The “dark web” – a accumulating of heavily encrypted websites, forums and social networks – awfully provides spaces for actionable activities. It’s where child sexual offenders meet to abutment each other and share blue images and advice on abuse techniques – with near-complete anonymity. This provides a ability for individuals to learn the “skills” to become more alarming offenders.

In response, some law administration agencies deploy clandestine admiral to enter these spaces posing as offenders to gather intelligence. But we don’t hear much about these communities. When it comes to online child abuse, it is abundantly belief of online admonishment that boss the press. As part of my recent PhD research, however, I offer an acumen into dark web communities of sexual offenders by analysing their language.

Interactions amid offenders have a adverse impact on victims. We need to accept them better, abnormally if this helps police to agitate behind communities. Given that the online activities are almost alone linguistic, a good way to do this is with accent analysis. This can help us accept how an administrator might “authentically” portray an blackmailer online.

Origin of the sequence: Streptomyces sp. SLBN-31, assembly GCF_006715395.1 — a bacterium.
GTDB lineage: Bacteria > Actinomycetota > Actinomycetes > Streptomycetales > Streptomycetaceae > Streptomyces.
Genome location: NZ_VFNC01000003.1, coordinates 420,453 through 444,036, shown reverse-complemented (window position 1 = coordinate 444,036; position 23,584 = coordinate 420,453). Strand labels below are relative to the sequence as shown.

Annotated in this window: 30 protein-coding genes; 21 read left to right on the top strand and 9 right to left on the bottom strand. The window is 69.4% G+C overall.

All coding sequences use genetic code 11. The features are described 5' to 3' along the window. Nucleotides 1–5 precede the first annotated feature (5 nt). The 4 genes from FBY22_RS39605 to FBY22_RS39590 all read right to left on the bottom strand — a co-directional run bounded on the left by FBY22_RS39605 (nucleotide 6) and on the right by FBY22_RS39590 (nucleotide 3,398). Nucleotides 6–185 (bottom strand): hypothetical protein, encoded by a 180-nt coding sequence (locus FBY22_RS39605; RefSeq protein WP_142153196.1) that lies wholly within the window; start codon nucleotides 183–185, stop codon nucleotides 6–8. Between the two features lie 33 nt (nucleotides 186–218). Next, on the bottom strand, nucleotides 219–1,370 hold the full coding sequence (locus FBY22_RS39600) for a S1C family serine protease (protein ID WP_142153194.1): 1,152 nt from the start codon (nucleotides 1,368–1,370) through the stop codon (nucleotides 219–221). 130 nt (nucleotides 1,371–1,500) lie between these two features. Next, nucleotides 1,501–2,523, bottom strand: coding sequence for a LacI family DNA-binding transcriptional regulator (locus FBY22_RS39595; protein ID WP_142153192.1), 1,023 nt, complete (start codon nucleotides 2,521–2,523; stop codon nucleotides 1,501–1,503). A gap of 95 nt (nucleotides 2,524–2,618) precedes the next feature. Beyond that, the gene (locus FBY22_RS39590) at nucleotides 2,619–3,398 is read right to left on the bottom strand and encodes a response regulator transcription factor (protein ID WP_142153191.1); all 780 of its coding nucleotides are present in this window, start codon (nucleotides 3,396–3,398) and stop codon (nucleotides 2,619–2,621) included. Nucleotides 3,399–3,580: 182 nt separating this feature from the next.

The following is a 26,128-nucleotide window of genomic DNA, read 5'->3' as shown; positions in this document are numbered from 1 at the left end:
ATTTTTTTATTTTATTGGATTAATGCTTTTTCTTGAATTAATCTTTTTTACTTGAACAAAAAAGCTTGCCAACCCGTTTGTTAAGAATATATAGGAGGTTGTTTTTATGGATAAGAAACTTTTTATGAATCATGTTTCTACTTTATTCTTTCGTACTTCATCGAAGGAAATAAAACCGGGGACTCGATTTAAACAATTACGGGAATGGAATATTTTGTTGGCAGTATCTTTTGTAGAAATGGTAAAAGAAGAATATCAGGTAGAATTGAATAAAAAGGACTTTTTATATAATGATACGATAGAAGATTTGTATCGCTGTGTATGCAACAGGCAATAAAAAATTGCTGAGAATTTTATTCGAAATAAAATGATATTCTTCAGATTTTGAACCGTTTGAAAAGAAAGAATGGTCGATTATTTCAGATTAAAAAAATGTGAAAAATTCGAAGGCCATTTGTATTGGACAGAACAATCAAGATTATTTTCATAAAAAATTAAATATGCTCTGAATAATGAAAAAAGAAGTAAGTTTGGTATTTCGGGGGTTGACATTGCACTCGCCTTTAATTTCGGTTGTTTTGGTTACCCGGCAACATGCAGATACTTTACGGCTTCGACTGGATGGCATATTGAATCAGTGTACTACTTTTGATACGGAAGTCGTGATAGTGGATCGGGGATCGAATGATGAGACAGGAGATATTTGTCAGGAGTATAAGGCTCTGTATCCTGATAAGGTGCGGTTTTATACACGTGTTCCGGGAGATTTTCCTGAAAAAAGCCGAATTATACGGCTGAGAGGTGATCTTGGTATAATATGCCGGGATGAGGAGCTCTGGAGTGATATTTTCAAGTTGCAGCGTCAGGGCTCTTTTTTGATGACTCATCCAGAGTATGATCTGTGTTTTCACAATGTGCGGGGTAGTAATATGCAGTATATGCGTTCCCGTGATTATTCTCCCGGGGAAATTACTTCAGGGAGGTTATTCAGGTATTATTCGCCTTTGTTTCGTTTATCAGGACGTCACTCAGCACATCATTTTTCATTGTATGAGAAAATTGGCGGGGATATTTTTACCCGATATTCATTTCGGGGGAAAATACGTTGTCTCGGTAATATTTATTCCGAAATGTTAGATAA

Abusive communities are absolute by strict rules – for example, not giving out claimed advice – to bottle security. Invariably, they are made up of associates with capricious levels of behind acquaintance and expertise. An absorbing subgroup are those who analyze as “newbies”, with little or no acquaintance of abusing or interacting in dark web environments.

Understanding newbies can help actuate offenders’ acquaintance levels. It is the first step to tracking how offenders advance to become more accomplished and prolific. It can also help clandestine police to portray astute identities. When interacting with offenders who are often acutely cagey and keenly aware of accessible police presence, posing as the newbie might in fact be the easiest way to enter an behind community.